As Jamie performed his victory dance around the kitchen, I had to smile and dance a little in my head.  Both the father and son had learned a lesson that day.  Thankfully, the rest of the weekend went the same way.  No arguments, no yelling and lots more fun than we had together in a long time.  Steve controlled his temper and Jamie responded so perfectly, it was like he was a new kid.  Boundaries do work, folks – for the parent AND the child.  I’m sure things won’t always go so smoothly, but we’ll keep working on those boxing…ummm…parenting skills and see how things go.  I think I won this match.

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Oh boy.  Our household has finally experienced a first – an argument between Steve and me.  After over a year of bliss, we are arguing about parenting, of all things.  The love of my life is the father of a 13 year old boy who now spends 4 days with us on every other weekend.

The aforementioned 13 year old boy is addicted to video games. Yes, addicted, and I believe it’s an addiction that can be managed through…parenting.  Gasp! What?  Parent the child? Heaven forbid! (I know, I know – my sarcasm is showing.)  Steve prefers the “enforcer” approach: demand at a deafening decibel that the video game system never make its way back into our home. It remains at the mother’s home. No ifs, ands or buts!  Disobedience would result in no more bi-weekly visitations. That got my Irish up.  Threatening a child with withholding of affection or security is wrong on so many levels. *sigh*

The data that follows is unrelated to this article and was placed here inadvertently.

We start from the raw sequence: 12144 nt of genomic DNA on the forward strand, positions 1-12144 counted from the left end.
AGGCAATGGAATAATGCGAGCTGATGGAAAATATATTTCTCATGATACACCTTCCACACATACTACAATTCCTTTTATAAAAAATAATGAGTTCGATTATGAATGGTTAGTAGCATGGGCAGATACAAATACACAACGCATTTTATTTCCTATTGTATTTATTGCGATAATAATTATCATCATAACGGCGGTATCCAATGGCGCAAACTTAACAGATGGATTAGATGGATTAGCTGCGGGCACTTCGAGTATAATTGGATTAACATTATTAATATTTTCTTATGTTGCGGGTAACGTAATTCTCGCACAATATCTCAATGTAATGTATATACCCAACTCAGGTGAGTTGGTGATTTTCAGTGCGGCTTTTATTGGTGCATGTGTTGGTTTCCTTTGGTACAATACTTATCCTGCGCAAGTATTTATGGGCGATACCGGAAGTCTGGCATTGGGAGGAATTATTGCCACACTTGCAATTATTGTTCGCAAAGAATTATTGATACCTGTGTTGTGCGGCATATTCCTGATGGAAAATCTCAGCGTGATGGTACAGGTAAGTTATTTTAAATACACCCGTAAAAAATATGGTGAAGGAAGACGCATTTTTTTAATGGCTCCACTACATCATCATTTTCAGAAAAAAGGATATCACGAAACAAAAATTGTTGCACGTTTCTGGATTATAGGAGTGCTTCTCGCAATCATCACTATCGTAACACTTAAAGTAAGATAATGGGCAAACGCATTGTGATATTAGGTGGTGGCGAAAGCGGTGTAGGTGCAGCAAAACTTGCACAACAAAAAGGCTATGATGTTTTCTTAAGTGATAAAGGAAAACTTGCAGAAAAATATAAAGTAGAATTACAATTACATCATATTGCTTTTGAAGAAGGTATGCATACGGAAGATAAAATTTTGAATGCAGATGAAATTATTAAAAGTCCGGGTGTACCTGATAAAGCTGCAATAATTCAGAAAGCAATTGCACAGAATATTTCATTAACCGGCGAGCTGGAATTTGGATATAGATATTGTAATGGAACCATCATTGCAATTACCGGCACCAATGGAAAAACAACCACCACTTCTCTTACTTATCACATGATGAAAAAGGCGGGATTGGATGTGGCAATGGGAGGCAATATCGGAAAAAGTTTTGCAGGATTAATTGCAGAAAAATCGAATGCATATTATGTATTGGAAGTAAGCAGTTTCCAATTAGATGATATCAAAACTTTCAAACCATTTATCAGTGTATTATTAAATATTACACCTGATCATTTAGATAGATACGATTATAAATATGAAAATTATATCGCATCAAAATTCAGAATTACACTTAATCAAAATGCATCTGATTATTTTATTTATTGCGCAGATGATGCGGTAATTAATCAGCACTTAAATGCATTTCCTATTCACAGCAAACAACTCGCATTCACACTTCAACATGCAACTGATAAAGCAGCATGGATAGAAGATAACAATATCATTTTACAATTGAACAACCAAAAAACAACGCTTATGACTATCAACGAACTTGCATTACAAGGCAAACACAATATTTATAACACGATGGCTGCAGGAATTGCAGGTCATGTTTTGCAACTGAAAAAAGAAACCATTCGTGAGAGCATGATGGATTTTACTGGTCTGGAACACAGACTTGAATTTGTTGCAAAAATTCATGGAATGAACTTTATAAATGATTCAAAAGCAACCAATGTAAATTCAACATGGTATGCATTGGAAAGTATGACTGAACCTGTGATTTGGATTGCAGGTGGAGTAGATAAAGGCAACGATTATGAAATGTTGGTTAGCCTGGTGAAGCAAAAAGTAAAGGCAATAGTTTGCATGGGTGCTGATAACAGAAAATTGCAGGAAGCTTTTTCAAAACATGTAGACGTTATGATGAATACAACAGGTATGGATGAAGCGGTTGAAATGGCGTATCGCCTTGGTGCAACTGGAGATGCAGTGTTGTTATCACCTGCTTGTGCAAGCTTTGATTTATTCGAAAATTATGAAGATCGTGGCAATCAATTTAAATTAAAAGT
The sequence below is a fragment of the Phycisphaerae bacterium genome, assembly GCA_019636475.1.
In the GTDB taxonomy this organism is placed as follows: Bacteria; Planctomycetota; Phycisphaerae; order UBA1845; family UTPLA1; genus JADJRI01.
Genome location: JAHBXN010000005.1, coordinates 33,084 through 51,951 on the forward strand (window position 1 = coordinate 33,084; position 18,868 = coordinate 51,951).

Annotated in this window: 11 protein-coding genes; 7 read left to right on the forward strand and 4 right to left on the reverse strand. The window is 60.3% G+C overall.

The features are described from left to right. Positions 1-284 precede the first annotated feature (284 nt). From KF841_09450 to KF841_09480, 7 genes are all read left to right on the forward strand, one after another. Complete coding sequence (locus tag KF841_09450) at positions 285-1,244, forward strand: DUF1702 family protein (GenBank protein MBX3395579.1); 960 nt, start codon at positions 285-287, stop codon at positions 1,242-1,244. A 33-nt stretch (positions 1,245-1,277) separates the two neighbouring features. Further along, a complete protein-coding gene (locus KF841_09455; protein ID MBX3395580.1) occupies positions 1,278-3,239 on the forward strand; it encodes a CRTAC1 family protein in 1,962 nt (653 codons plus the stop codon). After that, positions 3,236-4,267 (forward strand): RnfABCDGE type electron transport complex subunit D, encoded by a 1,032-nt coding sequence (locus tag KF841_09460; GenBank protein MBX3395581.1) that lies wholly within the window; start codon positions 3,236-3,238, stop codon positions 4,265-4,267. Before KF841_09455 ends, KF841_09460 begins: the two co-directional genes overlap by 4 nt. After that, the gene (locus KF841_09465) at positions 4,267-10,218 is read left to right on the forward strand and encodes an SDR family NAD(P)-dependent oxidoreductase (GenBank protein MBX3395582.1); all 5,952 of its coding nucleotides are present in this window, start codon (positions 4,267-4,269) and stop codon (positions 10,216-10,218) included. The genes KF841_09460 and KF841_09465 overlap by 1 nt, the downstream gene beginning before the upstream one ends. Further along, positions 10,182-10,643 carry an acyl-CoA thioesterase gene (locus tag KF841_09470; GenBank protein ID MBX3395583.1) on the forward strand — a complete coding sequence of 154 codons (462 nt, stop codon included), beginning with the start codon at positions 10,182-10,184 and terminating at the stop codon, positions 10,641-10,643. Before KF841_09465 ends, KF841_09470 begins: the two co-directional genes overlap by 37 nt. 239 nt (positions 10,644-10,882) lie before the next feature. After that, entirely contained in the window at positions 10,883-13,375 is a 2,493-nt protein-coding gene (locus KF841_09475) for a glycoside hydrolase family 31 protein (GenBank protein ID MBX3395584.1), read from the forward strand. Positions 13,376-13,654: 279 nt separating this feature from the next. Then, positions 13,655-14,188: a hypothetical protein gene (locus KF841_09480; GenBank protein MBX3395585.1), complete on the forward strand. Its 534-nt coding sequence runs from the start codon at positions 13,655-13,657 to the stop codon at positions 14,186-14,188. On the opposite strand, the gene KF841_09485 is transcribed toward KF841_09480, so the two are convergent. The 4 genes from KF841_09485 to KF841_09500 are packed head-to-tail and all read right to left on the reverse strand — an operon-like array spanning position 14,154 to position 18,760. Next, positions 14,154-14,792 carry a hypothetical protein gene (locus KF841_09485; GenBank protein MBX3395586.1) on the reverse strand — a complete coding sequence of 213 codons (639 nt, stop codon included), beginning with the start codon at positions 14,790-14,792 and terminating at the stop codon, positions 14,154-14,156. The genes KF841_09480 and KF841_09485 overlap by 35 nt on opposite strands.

Remember when parenting meant setting boundaries to teach children how to manage themselves? I do.  My parents set very clear boundaries.  Respecting boundaries resulted in increased privileges and expanded boundaries.  Infractions resulted in swift, appropriate and as-promised punishment.

I once had my bicycle taken from me for a whole month one summer because I got caught riding it in the street, not once but TWICE!  I was 7.   My red Schwinn with white streamers on the handles sat locked up in the garage where I would gaze at it longingly every day for 30 very, very long days.  I loved that bike.  I learned a lesson from that transgression, and won’t do it again (ok – I’m 47 now and am allowed to ride my bike in the street, but I don’t ride against traffic…) Actions result in consequences – this is a lesson every child needs to be taught.

I learned a lot from my wonderful parental units.  For such young parents, they were so amazing.  They raised 4 daughters with love and patience, and, on the very rare occasion, a smack on the behind.  Steve’s parents were not so great (the stories I have heard from him and his siblings would curl your hair).  Actions from anger were the norm.  Fear was the parenting tool of choice.  Unfortunately, Steve is doing that “repeating history” thing.  It’s time he learned a different approach.

Normally, I will step out of the ring when he is parenting HIS son, but this time I am off the ropes, have my gloves on and am bobbing and weaving (pops taught us all how to box, can you tell?)  I am in this one until the ref calls Steve out on a TKO.  Now I just need to figure out how to teach parenting skills to a man who 1) feels like a failure as a parent and feels it’s too late to fix things; and 2) is more stubborn than a Scotsman.  It’s not too late.  This should be an interesting weekend.  Excuse me – gotta go.  I just heard the bell for ROUND ONE…